If there’s one thing we realize most about adulthood and as we get older, it’s that understanding money and its value are a necessary asset to navigating through life.
Unfortunately, financial literacy is not taught in schools, which means our children are lacking sufficient knowledge behind the very thing they will be working towards.
While CardHub reports consumer debt continues to rise in our nation to ugly numbers, it’s more important than ever to teach our kids basic money lessons to help them understand the ABCs of saving and spending before they’re old enough to invest.
Turn hobbies into business
Remember when we crafted fancy lemonade stands as kids? Well, thanks to social media, it’s very possible to move beyond sidewalks and start turning hobbies into a real business with a little help and healthy encouragement. Whether your kid loves baking or go-kart racing, find a creative way to utilize their skills and hobbies to help them earn money. Not only is this a fun way to spend time with them, but it’s also an excellent method for young minds to identify how it's a valuable reward for working hard.
Teach budget skills
No matter how old you are, budgeting is an imperative part of financial responsibility and security. When planning your own finances, show them your budgeting skills and teach them how you deal with finances. Additionally, provide them with an allowance strictly for developing a habit where they learn how to budget using what’s given. As a great way to help them manage money, show them the “three-jar method” for sharing, saving and spending. Once they see progress and reap its benefits, they’ll feel proud and be wiser.
Saving for larger purchases
Credit cards help a great deal for making large purchases when we want them. But it’s a bad habit that can lead to a financial sinkhole if not careful. Patience is a virtue and a valid method in helping kids stay out of bad money habits, so teach them about waiting, and how best to save for large purchases. Not only will they have time to decide if it’s something they truly want versus what they need, but they’ll feel immediate consequences of overspending if they don’t have enough for another purchase.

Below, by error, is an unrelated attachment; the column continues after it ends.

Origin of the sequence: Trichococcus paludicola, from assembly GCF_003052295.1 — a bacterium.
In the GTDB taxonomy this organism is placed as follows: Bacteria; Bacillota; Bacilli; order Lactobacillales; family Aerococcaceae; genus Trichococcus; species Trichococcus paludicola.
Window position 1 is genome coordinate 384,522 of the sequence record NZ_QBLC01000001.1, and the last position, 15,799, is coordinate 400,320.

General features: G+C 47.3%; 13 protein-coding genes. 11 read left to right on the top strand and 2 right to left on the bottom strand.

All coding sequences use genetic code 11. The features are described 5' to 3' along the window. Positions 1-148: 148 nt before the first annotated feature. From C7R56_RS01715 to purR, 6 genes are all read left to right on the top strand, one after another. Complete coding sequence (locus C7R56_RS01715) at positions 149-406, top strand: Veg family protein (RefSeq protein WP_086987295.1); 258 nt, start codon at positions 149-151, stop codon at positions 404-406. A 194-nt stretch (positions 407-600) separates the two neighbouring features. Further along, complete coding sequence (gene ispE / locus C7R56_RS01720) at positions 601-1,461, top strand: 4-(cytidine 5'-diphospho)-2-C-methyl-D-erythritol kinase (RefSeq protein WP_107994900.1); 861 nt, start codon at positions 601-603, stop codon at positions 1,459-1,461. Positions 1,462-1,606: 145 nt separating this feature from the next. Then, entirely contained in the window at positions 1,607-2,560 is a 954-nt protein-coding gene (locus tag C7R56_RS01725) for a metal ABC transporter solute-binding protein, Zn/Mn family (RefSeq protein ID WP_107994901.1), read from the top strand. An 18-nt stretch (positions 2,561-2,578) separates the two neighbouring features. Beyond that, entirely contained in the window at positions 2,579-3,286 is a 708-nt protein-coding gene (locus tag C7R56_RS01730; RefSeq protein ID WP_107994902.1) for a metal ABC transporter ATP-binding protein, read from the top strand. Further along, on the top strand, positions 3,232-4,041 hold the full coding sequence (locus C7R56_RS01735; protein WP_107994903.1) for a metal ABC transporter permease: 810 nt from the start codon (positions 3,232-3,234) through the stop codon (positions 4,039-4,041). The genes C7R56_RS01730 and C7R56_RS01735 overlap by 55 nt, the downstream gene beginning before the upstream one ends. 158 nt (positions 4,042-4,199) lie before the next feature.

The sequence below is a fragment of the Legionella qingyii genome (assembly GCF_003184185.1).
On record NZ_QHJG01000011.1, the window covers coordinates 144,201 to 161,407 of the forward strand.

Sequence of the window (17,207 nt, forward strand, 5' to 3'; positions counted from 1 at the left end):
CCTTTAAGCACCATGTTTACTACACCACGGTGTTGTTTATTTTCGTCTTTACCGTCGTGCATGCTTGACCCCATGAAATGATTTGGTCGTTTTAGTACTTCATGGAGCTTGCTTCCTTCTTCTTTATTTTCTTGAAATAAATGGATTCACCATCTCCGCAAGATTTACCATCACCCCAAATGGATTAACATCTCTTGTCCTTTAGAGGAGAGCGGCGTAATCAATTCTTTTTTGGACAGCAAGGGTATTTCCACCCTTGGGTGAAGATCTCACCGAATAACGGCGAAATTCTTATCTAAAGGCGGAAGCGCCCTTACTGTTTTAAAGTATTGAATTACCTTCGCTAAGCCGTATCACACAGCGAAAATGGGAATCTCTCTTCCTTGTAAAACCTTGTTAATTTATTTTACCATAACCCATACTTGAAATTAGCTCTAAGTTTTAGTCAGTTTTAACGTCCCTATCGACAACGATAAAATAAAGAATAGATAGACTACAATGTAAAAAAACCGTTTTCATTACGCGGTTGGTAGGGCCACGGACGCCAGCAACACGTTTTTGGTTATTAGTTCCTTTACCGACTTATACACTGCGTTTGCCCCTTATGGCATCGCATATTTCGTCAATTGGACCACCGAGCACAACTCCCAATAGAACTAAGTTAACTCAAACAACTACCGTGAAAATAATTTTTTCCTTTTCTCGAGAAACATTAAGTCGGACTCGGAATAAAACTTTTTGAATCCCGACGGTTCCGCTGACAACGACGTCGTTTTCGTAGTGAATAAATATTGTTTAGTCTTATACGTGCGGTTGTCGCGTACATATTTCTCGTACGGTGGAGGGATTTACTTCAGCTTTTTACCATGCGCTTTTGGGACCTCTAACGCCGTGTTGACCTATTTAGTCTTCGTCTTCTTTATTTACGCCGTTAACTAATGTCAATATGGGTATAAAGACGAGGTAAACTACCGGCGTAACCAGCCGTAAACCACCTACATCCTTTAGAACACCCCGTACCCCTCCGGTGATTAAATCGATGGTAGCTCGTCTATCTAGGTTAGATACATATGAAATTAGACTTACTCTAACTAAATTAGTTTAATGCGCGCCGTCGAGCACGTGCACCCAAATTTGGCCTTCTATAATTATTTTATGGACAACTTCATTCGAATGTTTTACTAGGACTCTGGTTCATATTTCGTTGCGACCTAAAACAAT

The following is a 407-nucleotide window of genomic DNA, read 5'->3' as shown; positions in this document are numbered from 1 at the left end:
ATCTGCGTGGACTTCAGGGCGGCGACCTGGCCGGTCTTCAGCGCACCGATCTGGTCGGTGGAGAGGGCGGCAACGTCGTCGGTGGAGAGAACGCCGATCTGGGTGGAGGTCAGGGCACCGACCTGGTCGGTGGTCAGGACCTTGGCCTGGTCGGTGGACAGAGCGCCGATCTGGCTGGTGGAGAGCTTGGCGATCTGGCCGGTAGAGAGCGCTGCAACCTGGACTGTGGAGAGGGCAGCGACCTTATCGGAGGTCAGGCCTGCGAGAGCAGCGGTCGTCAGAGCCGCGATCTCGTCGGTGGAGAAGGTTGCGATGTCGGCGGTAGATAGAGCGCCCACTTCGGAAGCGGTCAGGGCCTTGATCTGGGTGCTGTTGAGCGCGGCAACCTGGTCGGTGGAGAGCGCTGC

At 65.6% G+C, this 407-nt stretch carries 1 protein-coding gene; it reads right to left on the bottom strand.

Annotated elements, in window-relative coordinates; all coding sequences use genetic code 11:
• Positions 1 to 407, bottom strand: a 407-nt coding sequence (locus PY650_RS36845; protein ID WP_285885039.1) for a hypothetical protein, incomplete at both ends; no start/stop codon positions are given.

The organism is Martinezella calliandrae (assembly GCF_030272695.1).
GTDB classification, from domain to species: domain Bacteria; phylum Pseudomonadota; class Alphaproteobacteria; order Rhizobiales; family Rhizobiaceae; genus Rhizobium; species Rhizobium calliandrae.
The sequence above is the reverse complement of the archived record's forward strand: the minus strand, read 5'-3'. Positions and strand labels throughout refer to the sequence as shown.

Power of sharing
Showing children how to give back shouldn’t be exclusive to holidays. While it’s up to us to set an example, teach them the power of their “sharing jar” and pique their philanthropic interest by researching causes and organizations with them. Harvard Business School reports donating increases self-esteem and confidence in children as they see firsthand how their earnings help others in a local or global setting. Not only does it empower them to make a positive difference, but it also shows how money is worth more when shared.
Taxes and fees
Without diving into U.S. Tax Codes (and boring them), teach your kids the basic concepts of taxes. Before the age of 10, they understand the word in theory but are unsure of how it applies to them and their future. Explain the different kinds of taxes you’re currently paying and clarify why taxes are necessary. Additionally, explore what fees mean and how certain businesses will incur such costs for services and goods. If you hope to enlighten them further on the subject, charge late fees for not completing their chores on time.
Money doesn’t grow on trees
If you take your kids with you to the ATM, you might see their eyes brighten with curiosity as they notice a machine effortlessly “handing out” money. Because kids are so impressionable before the age of 10, it’s essential to create a dialogue imparting that money doesn’t appear out of thin air — and mommy and daddy are not millionaires like everyone on TV. Talk to them about how you work to make money and that the bank is a great place to keep it safe. While you’re at it, avoid using credit cards around them as they begin to see plastic as a norm and will consider similar methods when older. Dartmouth College researchers suggest if children see parents struggling with debt and finances at a young age, chances are history will repeat.